All the Wheatpaste Posters in NYC Are Fading

All the Wheatpaste Posters in NYC Are Fading

by Marissa Matozzo

In March, NYC did the unthinkable: it began to rest. Whizzing car horns, commuter chatter and constant unintelligible noise came to an abrupt end.

Brooklyn-based photographer Andrew Boyle found evidence of this when looking at wheatpaste posters and diminishing advertisements — all signs of the bustling city that once was. As part of his seventh project made in quarantine, Boyle photographed the outside world, and what a strange one it is.

The city's new reality prompted Boyle to document his rapidly changing home. He grabbed his camera and saw an opportunity to showcase these relics of the past, and the fact that no one was updating them. All the old posters — event flyers, album promos, fashion campaigns — were beginning to reflect our collective social isolation.

Boyle says he recognizes that projects documenting wheatpaste posters have been done before, but his speaks specifically to a sign of our particularly uncertain time. "It was something about the fading colors, the faces and visual odes to entertainment or style eroding away while we were all sheltering inside," he says.

In early April, Boyle began noticing posters on the fencing of construction sites in his neighborhood. Where Greenpoint meets Williamsburg at the Brooklyn Queens Expressway overpass, they were beginning to wear away. "Dates on posters for canceled shows around the city were starting to pass unfulfilled," Boyle says. "What was most evident was that they weren't being replaced as live music and fashion industries had ground to halt."

What used to reflect modernity, changing times and the city's constant movement now represented its new norm, as coronavirus and social fear spread across the five boroughs and entire state. Boyle says he most enjoyed documenting unlikely dualities between posters and what was revealed underneath ripping paper and dwindling words.

"Parts of posters were beginning to deteriorate, revealing visual details from past campaigns underneath," Boyle says, as he would often find "stylized typography" from one advertisement mixed with something else beneath. "There were pieces of people's faces out of the advertising context they served, stripped back. It all felt really forlorn."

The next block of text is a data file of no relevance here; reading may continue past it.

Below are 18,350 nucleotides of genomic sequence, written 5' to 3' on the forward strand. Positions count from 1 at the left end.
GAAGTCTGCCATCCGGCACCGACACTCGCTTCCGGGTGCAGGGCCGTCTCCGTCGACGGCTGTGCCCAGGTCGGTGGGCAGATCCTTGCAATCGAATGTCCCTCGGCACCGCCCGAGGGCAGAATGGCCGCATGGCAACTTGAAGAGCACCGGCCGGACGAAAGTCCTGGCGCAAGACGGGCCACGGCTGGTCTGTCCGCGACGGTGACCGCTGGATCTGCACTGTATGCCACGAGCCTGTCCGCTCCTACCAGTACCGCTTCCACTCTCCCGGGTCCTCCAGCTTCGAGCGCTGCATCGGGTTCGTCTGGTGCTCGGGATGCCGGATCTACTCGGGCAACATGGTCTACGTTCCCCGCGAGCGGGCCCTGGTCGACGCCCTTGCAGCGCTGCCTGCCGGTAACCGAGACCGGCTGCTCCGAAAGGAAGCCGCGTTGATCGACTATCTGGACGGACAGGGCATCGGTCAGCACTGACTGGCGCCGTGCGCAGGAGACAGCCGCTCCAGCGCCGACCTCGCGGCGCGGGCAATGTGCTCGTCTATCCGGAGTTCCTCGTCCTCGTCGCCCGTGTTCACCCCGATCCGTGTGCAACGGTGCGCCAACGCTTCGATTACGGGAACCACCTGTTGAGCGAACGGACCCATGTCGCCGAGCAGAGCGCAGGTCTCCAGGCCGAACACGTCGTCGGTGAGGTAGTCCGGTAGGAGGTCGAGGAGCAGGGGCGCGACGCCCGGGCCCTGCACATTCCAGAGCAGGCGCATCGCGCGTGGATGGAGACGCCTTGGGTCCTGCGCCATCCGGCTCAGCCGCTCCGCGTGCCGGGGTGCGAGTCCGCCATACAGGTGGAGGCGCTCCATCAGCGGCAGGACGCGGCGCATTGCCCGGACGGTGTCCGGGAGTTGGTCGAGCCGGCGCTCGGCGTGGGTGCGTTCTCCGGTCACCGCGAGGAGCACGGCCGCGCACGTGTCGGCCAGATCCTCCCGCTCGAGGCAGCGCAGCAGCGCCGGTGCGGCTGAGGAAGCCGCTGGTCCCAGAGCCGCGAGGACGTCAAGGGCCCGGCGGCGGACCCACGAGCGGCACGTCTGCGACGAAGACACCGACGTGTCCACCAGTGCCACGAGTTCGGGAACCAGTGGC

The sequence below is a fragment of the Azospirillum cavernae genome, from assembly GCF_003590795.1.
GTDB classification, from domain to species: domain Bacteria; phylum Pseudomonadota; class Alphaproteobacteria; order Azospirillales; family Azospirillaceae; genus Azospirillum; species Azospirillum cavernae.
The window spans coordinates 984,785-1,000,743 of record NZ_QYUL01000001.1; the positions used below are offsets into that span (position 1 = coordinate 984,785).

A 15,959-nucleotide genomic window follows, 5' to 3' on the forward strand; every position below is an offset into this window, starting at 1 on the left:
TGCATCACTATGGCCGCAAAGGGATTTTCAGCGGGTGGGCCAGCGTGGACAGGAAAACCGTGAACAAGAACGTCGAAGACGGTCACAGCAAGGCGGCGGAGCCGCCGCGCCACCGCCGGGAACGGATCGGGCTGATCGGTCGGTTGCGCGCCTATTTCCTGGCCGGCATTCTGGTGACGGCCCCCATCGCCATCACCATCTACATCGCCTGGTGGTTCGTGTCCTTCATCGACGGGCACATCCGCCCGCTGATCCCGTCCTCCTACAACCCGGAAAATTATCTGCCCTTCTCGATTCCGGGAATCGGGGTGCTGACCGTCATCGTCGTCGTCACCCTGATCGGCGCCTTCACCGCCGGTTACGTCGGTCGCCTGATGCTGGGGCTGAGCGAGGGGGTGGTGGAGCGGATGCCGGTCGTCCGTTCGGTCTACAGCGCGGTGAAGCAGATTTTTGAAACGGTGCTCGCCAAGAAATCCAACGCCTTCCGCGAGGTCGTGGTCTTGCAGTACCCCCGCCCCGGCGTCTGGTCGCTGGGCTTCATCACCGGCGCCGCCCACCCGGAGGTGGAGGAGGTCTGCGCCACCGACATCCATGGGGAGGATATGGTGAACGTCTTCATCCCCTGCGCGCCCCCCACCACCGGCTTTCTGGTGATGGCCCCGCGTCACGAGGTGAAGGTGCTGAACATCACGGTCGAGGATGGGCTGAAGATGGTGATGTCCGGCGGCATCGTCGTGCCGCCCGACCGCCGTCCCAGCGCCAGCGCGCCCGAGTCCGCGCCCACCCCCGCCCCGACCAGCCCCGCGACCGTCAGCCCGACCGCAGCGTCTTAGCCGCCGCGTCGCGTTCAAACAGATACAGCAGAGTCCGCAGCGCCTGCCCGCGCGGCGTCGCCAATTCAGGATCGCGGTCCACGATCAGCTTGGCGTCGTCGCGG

He was especially drawn to ones where "just the eyes" appeared from torn paper, surrounded by painted green wood. "The green wood has been synonymous with change in NYC because it means another old building is coming down," Boyle says. Now, he finds that the combination of this texture and the "flaking poster elements" show the "halt of that change."

Boyle traveled around his borough on bike and also made trips into Manhattan, finding images in Chinatown and the Lower East Side. Shuttered storefronts and empty streets became his new subjects, along with these unlikely collages. It was a major shift in work for an artist who says that most of his creations are centered on people: Editorial portraits, live music or fashion week shots.

With this project, Boyle still found ways to incorporate methods he was used to, such as shooting posters as "portraits." This creates a more intimate, raw and personal experience for viewers. "I'm essentially recontextualizing the talent of others into a narrative," Boyle says. "It's easy to shoot torn paper on the side of a building, but I tried to approach the series like they were portraits. I'd pull back and look at each area, but then hone in on a detail — a face (or lack of) — and work out how elements would relate to one another. It was melancholy as a whole, as the imagery on each poster was all pre-pandemic."

Doing this made Boyle think about the summer he was anticipating along with all New Yorkers. "Everything was on the trajectory for another New York summer," Boyle says, describing experiences many associate with NYC. "[We were all planning to] get out and party, dance, drink, fall in love and reacquaint with old friends, but this all ground to a massive halt in the name of public health. Now we are all inside and forced into reflection."

As for a message people can take away from Boyle's project, he hopes viewers will be more aware of their current state, and how they might be able to safely quarantine while others have financial hardships and stress of their own. Ultimately, Boyle believes our time inside could lead to greater change.

"What we have been doing up until now isn't working," Boyle says, "be it over consumption, tying healthcare to employment, distribution of wealth and resources. [We have to be] questioning [everything from] why any American can go broke after missing one paycheck to the people we put in charge."

Boyle continues, "Something had to give at some point, and even after vaccines and new treatments, things are going to have to change."

Photography: Andrew Boyle